I have recently gone from Code::Blocks to Visual Studio, and in Code::Blocks one could just add a class and then include it straight away. However, whenever I do the same in Visual Studio with the following statement:

#include "includedFile.h"

or

#include "include/includedFile.h"

It doesn't work and instead I get the error:

cannot open include file: 'includedFile.h'; no such file or directory.

Is there some box or setting that I have to tick? Or do I have to add each header as a dependency manually?

Here is the code for the class in question:

Public.h:

    #pragma once
    class Public
    {
        public:
            static const int SCREEN_WIDTH=1000;
            static const int SCREEN_HEIGHT=1250;
            Public(void);
            ~Public(void);
    };

Public.cpp:

    #include "Public.h"


    Public::Public(void)
    {
    }


    Public::~Public(void)
    {
    }

How it is being included:

    #include "Public.h"
  • see this comment stackoverflow.com/a/31730081/185022 it should be marked as correct solution – AZ_ Oct 10 '16 at 13:00
  • 1
    Check that the configuration and platform (Debug/Release, Win32/x64) matches the configuration and platform of any change you make to solution properties (such as "Additional Include Directories"). – Jiminion Jan 9 at 15:06

I had this same issue going from e.g gcc to visual studio for C programming. Make sure your include file is actually in the directory -- not just shown in the VS project tree. For me in other languages copying into a folder in the project tree would indeed move the file in. With Visual Studio 2010, pasting into "Header Files" was NOT putting the .h file there.

Please check your actual directory for the presence of the include file. Putting it into the "header files" folder in project/solution explorer was not enough.

You need to set the path for the preprocessor to search for these include files, if they are not in the project folder.

You can set the path in VC++ Directories, or in Additional Include Directories. Both are found in project settings.

  • 6
    They are in the project folder and I have added the path to the project in both directories, alas it doesn't work – user2853108 Oct 17 '13 at 23:31

Go to your Project properties (Project -> Properties -> Configuration Properties -> C/C++ -> General) and in the field Additional Include Directories add the path to your .h file.

And be sure that your Configuration and Platform are the active ones. Example: Configuration: Active(Debug) Platform: Active(Win32).

  • That Configuration got me good there, thanks! – vexe Jan 30 '17 at 6:14
  • Although this is not the most probable cause of the error in question, it was mine. – Tyson Hilmer Apr 24 at 9:11

By default, Visual Studio searches for headers in the folder where your project is ($ProjectDir) and in the default standard libraries directories. If you need to include something that is not placed in your project directory, you need to add the path to the folder to include:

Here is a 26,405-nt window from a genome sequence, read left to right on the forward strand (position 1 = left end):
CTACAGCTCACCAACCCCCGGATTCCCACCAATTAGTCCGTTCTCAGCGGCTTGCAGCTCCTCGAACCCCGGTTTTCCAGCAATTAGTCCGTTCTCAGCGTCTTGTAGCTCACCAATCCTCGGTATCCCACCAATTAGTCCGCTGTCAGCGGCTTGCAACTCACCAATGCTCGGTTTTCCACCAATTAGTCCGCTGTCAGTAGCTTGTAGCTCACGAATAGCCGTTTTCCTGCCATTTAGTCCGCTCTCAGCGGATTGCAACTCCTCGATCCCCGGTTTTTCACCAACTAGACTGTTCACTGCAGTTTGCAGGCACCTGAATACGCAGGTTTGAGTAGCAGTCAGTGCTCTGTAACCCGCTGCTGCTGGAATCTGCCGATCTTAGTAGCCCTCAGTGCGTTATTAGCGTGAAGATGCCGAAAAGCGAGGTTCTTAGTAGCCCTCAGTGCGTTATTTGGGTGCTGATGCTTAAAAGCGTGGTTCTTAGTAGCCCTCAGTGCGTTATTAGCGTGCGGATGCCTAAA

Go to your Project properties (Project -> Properties -> Configuration Properties -> C/C++ -> General) and in the field Additional Include Directories add the path to your .h file.

You can, also, as suggested by Chris Olen, add the path to VC++ Directories field.

  • They are in the project folder and I have added the path to the project in both directories, alas it doesn't work – user2853108 Oct 17 '13 at 23:33
  • 3
    Sorry, but it is not possible. It is a very straightforward thing to do, and if you entered correct paths, it should open. If they are in the project folder, don't add the path to the project - you just #include "file.h". Last thing you can do, is to Right click project -> Add -> New item -> Header file and then include it, the file will be created automatically in your project dir. If it doesn't work, something is very wrong with your Visual Studio. – tomi.lee.jones Oct 18 '13 at 6:21
  • It is, see my edit. Additionally I don't seem to be having any problem with the inclusion in the class belonging to the header, just elsewhere – user2853108 Oct 18 '13 at 23:48
  • @user2853108 What do you mean "problem with the inclusion in the class belonging to the header"? Please clarify. – JBentley Oct 18 '13 at 23:52
  • 1
    Make sure its actually in your include direcotry not just in the project tree. Pasting into the project tree wasn't actually putting a file into the project dir for me! – Yablargo Dec 3 '13 at 2:57

I found this post because I was having the same error in Microsoft Visual C++. (Though it seems it's cause was a little different, than the above posted question.)

I had placed the file, I was trying to include, in the same directory, but it still could not be found.

My include looked like this: #include <ftdi.h>

But When I changed it to this: #include "ftdi.h" then it found it.

  • This was the solution for me. Thank you for this! Now I'd like to know what the "<>" are supposed to be for... – Jimmy Oct 5 '15 at 14:40
  • 3
    It seems to me, the <> are used for system files and then the quote marks are used for included files in your project. – Joe Oct 6 '15 at 15:19

Right Click Project >> Select Properties >> General >> Check "Windows SDK Versiyon"

If you install 8.1 and 10.x select 10.x.

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